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Save the swine from shame: 10 of the most stigmatizing disease names Print E-mail
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Post by Supaporn Wacharapluesadee   
ศุกร์, 15 พฤษภาคม 2015



The World Health Organization (WHO) recently released new guidelines aimed at reducing stigmatization when it comes to naming new diseases.

When researchers, health officials and the media start referring to a disease, names can often include the name of a person, a place or animals, which can in turn create discrimination, offensive or unnecessary and many times inaccurate correlations. Instead, its recommended that disease names be more directly tied to specific symptoms or more generic descriptors.

They also should be as consistent as possible with guidance from the International Classification of Diseases Content Model Reference Guide.

"1. Swine flu 2. Spanish flu 3. Middle East respiratory syndrome 4. Lyme disease 5. Japanese encephalitis 6. German measles 7. Monkey pox 8. Bird flu 9. Paralytic shellfish poisioning 10. Crimean-Congo hemorrhagic fever"

We recently gave the rundown on the new rules being advised by the WHO. But here’s a list of ten diseases that demonstrate the need for some change.

1. Swine flu: It’s very rare that swine flucan be passed directly from a pig to a person (when it does it’s called zoonotic swine flu) but there is minor potential for it to mutate, resulting in H1N1 for example. Again, very rare, and vaccinations are preventative. The reason the name is dangerous: The swine flu outbreak in Egypt in 2009 led to forcibly slaughtering many pigs, which the United Nations called a “real mistake” and the WHO said had no scientific basis.

2. Spanish flu: Between 1918 and 1919, this pandemic was the deadliest in modern history and infected an estimated 500 million people worldwide. But the spread of influenza was indeed worldwide, so having such a tragic spread of the virus associated directly with Spain (although that was one of the first countries it showed up) could be considered offensive.

3. Middle East respiratory syndrome: MERS is a viral respiratory infection thought to be derived by bats, specifically Egyptian tomb bats. Grouping all of the Middle East, or even Egypt, in the name of this virus is controversial.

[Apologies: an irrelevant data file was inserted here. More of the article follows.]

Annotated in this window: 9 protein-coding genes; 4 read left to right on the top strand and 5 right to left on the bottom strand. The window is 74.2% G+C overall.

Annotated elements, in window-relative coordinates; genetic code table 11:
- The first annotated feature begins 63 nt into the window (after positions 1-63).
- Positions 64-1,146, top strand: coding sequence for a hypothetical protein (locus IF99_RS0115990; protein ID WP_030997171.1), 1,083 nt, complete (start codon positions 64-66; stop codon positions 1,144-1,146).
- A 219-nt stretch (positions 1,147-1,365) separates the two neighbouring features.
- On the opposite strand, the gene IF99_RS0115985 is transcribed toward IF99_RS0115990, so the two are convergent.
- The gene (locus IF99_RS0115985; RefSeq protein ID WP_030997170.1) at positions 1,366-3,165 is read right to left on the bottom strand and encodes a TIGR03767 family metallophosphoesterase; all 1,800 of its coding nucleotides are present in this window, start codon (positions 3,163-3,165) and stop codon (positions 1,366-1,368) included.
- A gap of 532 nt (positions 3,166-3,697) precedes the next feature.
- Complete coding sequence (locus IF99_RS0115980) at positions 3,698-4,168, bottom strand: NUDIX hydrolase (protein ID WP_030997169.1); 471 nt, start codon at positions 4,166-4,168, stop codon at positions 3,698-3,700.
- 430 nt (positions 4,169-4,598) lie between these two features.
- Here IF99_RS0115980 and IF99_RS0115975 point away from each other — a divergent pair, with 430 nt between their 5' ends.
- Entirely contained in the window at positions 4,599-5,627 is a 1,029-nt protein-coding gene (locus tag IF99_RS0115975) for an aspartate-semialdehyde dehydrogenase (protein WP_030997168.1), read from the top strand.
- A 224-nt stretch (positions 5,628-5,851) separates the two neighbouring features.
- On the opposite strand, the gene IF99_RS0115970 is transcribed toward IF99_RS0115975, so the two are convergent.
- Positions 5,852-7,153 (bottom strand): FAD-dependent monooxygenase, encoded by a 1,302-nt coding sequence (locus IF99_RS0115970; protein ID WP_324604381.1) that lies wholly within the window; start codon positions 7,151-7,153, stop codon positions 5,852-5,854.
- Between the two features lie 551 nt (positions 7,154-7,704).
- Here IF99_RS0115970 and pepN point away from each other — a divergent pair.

4. Lyme disease: Spread by ticks, Lyme disease was diagnosed for the first time in Old Lyme, Connecticut in 1975. This one might not be as obviously discriminatory of a specific place, considering many people might not even be aware of Old Lyme, but it is an example of what the WHO is discouraging.

5. Japanese encephalitis: This virus is the main vaccine-preventable version of encephalitis in Asia and the western Pacific, which is spread by mosquitoes. It is certainly not specific to Japan and shouldn’t induce fear in tourists who are cautious and prepare before traveling.

6. German measles: Also known as Rubella, this viral infection is totally preventable with the MMR vaccine and is not specific to Germany whatsoever.

7. Monkey pox: This infectious disease was first identified in laboratory monkeys, but historically has been more commonly found in rodents. Symptoms resemble smallpox.

8. Bird flu: (Or Avian flu) Much like swine flu, this is a strain of influenza simply named after its original host and generally stays within that animal group when it comes to transmission. Humans can get it, especially if they handle dead or infected birds, but it is also rare, and human to human contraction is even more rare.

9. Paralytic shellfish poisioning: Different varieties of shellfish are filter feeders and accumulate neurotoxins called Saxitoxin. Consumption from humans can be pretty terrible, even deadly, especially for those who are have immunodeficiencies or small kids.

10. Crimean-Congo hemorrhagic fever: Despite its origins (mentioned in the name), the CDC reports that this tick-borne viral infection is now found in Eastern Europe, particularly in the former Soviet Union, throughout the Mediterranean, in northwestern China, central Asia, southern Europe, Africa, the Middle East, and the Indian subcontinent.

Last Updated ( ศุกร์, 15 พฤษภาคม 2015 )
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